Two nights before, the army have surrounded my neighborhood and brought all men between the ages of 15-50 down to the streets where they had their names and ID cards checked. They checked mine through their long printed lists and also through their command using their radio system. If I was on the wanted list, I would be in jail now. Where did they get the explosives factory claims from, Nazih wondered. They blew up most of the jewelers workshops to destroy Nablus, not my workshop alone, Nazih concluded. The Jewelry market is one of Nablus famous trades.

The demolitions are becoming a Business as usual policy for the army; No witnesses are ever available to support the army's finding, no evidence is ever found to prove the charges and no place is left intact to prove anything anyway.

During the curfew, people are prevented from their basic self defense rights. No one is given a chance to see, hear or smell anything that may challenge the Israeli claims. Oppressions are performed just like the curfew; under the world's eyes but without their intervention.

War crimes are taken place for the world to see. The curfew has been imposed on Nablus Nearly three months, EIGHTY DAYS. The world is watching, yet has done little.

Amer Abdelhadi

General Manager

Radio Tariq Al Mahabbeh

TMFM 97.7

Nablus Under Siege

P.S. A news flash on Radio Tariq Al Mahabbeh just confirmed that the curfew is not to be lifted tomorrow. That makes 81 days in this curfew. The world community is waiting. I wish I knew what they are waiting for.

Update from Jennifer 09.06.02

Celebrating the Sabbath

Today I came as close as I may ever be to attending an Islamic prayer service with about 1,500 worshiping farmers.

This morning I spent at the small village of Falimia where our small band of 4 international volunteers had been invited back to the community where we had been 2 days earlier, walking through rich, fertile farmland, past rows and rows of greenhouses, and among orchards of fruit-laden olive/orange/lemon trees. The very land that the Israeli military has begun to confiscate and plow under. That day, we had walked along the redspray painted numbers, marked by surveyors where the construction will take place. Marks appeared on rocks as close as 3 meters from people's homes, on the trunks of ancient olive trees and the poles and tarps of industrial-sized greenhouses. And the drinking water beneath the ground would also fall under the ever expanding Israeli Occupation.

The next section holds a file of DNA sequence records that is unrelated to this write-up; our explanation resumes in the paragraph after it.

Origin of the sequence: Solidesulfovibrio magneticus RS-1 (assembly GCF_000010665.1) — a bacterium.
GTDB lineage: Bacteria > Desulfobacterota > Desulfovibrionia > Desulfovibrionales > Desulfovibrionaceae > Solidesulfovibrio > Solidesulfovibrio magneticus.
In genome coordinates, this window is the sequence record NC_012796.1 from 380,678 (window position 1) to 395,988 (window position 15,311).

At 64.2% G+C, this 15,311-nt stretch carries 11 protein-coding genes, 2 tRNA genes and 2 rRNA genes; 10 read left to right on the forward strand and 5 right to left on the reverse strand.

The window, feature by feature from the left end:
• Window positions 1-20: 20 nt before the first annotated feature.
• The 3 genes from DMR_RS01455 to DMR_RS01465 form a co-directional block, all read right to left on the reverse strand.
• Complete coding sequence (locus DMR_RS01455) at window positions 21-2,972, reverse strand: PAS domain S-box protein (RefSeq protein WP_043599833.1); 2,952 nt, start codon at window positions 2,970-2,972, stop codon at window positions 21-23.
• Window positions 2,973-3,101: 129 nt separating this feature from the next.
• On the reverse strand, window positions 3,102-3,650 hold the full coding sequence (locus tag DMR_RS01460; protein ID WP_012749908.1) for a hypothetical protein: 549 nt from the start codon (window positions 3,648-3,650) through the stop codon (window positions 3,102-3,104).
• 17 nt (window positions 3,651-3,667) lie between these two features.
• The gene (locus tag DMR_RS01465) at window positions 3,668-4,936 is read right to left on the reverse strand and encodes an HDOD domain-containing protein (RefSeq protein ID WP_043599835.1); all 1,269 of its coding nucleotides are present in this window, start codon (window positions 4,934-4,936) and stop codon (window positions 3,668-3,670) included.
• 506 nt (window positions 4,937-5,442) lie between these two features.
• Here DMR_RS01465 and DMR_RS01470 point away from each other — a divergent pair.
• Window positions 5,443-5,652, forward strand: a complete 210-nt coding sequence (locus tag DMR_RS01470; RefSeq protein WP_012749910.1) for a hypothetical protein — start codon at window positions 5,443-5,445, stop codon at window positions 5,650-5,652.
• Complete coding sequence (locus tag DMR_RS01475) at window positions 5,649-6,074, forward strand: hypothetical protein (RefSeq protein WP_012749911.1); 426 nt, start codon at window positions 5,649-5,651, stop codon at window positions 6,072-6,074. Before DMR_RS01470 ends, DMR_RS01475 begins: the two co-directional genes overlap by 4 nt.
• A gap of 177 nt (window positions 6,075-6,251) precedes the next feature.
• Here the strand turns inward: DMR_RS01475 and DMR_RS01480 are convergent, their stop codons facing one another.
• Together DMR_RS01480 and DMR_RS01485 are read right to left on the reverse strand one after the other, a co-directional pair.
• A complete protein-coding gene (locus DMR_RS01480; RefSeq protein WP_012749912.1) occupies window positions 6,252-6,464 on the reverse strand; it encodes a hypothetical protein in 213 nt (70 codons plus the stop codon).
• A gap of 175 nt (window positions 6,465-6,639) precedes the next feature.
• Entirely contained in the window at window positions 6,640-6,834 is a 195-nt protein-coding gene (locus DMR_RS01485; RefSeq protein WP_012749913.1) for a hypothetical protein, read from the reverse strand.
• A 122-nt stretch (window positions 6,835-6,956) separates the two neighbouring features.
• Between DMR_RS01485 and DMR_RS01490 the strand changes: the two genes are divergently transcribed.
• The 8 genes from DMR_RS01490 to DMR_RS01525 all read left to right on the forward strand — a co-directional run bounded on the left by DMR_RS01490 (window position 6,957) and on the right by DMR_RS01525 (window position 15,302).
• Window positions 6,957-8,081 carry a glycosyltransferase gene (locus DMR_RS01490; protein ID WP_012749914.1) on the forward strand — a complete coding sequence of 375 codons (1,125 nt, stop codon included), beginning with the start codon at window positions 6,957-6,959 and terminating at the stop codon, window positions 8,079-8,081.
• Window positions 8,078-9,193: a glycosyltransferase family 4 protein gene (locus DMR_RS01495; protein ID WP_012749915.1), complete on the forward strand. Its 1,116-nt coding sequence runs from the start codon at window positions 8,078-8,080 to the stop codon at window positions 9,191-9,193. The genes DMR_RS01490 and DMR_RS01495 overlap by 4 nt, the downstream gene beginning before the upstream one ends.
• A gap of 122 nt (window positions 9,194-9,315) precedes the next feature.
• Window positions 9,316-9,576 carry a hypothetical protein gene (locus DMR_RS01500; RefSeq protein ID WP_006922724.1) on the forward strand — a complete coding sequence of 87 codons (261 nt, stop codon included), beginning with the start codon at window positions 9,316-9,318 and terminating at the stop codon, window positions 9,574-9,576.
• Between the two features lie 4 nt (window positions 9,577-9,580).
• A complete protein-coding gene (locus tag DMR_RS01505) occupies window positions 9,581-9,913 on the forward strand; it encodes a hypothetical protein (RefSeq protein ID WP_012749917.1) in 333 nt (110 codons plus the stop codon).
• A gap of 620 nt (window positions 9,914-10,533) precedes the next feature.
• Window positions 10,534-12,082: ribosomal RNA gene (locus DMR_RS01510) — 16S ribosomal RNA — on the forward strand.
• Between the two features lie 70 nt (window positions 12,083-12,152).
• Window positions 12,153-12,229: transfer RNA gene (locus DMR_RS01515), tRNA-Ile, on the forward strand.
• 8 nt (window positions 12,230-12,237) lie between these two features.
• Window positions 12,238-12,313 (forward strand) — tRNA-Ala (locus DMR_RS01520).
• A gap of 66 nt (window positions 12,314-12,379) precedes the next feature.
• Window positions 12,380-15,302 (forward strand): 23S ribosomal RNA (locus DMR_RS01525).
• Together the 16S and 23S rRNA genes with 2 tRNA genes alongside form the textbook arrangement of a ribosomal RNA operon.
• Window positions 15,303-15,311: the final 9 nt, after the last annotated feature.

Today, we were present to witness the villagers' demonstration of commitment to their land and homes. For nearly 2 hours, the men and boys of the surrounding villages came here to worship, not in the mosque but in the fields among their crops. It was an incredibly powerful sight: young children and cane-supported old men, all farmers, seated on the land cultivated by their fathers and their fathers' fathers' and their fathers' fathers' fathers and on and on. The past and the future together to pray for peace and for assistance from the only resource currently available to them. I watched from the shade of a fruit tree as the men and boys one-by-one washed their hands, their faces and their feet from water of an irrigation faucet. They then carefully slipped their sandles on and walked to a place in the fallow field, spread their prayer mat, removed their shoes and sat silently, listening to the songs of worship. It was an incredibly powerful act of nonviolent resistance and of their refusal of the Israeli confiscation.

At the end of the service, several of them were interviewed by a television reporter and I had my first appearance on mass media television. Regretably,

I doubt this story will reach Israel or the United States. But for today, the villagers thanked us for being with them, for witnessing their struggle, and joining our voices with their prayers in breaking the silence.